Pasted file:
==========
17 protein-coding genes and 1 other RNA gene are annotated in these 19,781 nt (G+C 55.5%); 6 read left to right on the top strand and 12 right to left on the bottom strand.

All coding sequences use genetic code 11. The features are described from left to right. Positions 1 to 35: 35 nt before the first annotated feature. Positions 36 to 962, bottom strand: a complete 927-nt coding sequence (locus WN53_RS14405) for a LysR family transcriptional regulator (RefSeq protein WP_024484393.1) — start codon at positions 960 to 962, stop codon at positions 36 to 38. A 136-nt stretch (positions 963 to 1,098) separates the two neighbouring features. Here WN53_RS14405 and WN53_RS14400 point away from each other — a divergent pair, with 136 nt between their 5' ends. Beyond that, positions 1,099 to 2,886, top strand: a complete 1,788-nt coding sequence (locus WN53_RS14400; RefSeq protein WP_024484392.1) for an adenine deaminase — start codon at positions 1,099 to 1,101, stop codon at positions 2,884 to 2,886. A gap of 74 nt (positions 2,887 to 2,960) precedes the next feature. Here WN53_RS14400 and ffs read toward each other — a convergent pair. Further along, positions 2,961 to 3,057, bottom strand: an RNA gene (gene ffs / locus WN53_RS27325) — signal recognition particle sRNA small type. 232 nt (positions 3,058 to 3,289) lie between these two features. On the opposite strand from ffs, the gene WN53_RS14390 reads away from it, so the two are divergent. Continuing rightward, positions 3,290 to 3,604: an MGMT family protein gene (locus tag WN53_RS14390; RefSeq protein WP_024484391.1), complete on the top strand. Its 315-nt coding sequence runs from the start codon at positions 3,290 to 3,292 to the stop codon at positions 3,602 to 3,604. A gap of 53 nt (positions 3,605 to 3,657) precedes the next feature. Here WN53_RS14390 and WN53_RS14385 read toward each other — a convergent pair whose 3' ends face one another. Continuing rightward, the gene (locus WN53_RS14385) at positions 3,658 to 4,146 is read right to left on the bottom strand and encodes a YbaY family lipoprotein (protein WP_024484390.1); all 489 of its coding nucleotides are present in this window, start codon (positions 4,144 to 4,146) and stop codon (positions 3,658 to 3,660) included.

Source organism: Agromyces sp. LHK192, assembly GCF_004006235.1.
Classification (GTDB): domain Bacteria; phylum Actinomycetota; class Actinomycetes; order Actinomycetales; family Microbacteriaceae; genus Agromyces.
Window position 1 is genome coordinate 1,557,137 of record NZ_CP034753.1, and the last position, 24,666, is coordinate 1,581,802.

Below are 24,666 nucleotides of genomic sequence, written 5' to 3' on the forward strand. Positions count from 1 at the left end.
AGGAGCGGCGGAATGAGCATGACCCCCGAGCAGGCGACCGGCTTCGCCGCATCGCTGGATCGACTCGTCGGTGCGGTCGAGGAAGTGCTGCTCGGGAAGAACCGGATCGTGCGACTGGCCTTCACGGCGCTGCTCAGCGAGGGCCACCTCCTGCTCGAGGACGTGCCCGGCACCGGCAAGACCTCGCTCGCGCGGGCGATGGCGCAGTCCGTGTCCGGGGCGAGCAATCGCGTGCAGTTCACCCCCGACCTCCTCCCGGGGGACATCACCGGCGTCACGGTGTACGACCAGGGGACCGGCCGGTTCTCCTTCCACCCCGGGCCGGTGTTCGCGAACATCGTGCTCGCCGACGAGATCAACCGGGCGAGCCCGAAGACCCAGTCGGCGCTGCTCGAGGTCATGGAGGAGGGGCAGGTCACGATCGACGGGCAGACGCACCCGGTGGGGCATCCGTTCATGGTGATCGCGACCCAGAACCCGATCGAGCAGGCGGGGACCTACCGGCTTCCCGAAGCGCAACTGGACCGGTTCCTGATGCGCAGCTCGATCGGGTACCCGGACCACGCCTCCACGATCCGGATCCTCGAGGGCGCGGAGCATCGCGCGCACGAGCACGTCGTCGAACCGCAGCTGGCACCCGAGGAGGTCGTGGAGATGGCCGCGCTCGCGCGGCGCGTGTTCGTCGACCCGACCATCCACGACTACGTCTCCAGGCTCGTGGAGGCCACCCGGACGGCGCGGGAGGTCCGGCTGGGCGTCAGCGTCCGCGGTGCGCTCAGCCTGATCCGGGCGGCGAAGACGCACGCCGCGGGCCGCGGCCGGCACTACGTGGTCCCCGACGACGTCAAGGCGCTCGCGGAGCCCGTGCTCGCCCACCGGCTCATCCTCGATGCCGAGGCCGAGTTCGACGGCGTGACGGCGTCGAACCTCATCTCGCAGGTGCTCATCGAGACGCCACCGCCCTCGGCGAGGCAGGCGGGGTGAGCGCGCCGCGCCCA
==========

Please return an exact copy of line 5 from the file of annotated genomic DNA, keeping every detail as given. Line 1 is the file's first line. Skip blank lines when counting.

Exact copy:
Window position 1 is genome coordinate 1,557,137 of record NZ_CP034753.1, and the last position, 24,666, is coordinate 1,581,802.